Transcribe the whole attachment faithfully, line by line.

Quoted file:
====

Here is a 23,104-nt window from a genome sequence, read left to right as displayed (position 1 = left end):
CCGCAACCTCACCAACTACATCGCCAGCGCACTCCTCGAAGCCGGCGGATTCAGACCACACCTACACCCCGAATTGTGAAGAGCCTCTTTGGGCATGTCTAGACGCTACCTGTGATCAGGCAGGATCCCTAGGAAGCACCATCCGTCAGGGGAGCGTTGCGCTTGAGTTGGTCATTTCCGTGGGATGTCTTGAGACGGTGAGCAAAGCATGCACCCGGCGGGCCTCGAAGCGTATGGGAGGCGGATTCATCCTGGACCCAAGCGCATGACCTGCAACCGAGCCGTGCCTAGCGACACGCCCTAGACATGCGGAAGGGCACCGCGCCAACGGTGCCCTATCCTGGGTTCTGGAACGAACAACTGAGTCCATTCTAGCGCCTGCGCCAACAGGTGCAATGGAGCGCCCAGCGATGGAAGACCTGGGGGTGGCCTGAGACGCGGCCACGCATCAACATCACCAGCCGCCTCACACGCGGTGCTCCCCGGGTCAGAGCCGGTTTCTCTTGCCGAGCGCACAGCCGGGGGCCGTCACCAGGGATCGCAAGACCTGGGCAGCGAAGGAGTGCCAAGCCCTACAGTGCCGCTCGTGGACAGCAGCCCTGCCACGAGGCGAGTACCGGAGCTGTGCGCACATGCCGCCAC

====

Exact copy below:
Here is a 23,104-nt window from a genome sequence, read left to right as displayed (position 1 = left end):
CCGCAACCTCACCAACTACATCGCCAGCGCACTCCTCGAAGCCGGCGGATTCAGACCACACCTACACCCCGAATTGTGAAGAGCCTCTTTGGGCATGTCTAGACGCTACCTGTGATCAGGCAGGATCCCTAGGAAGCACCATCCGTCAGGGGAGCGTTGCGCTTGAGTTGGTCATTTCCGTGGGATGTCTTGAGACGGTGAGCAAAGCATGCACCCGGCGGGCCTCGAAGCGTATGGGAGGCGGATTCATCCTGGACCCAAGCGCATGACCTGCAACCGAGCCGTGCCTAGCGACACGCCCTAGACATGCGGAAGGGCACCGCGCCAACGGTGCCCTATCCTGGGTTCTGGAACGAACAACTGAGTCCATTCTAGCGCCTGCGCCAACAGGTGCAATGGAGCGCCCAGCGATGGAAGACCTGGGGGTGGCCTGAGACGCGGCCACGCATCAACATCACCAGCCGCCTCACACGCGGTGCTCCCCGGGTCAGAGCCGGTTTCTCTTGCCGAGCGCACAGCCGGGGGCCGTCACCAGGGATCGCAAGACCTGGGCAGCGAAGGAGTGCCAAGCCCTACAGTGCCGCTCGTGGACAGCAGCCCTGCCACGAGGCGAGTACCGGAGCTGTGCGCACATGCCGCCAC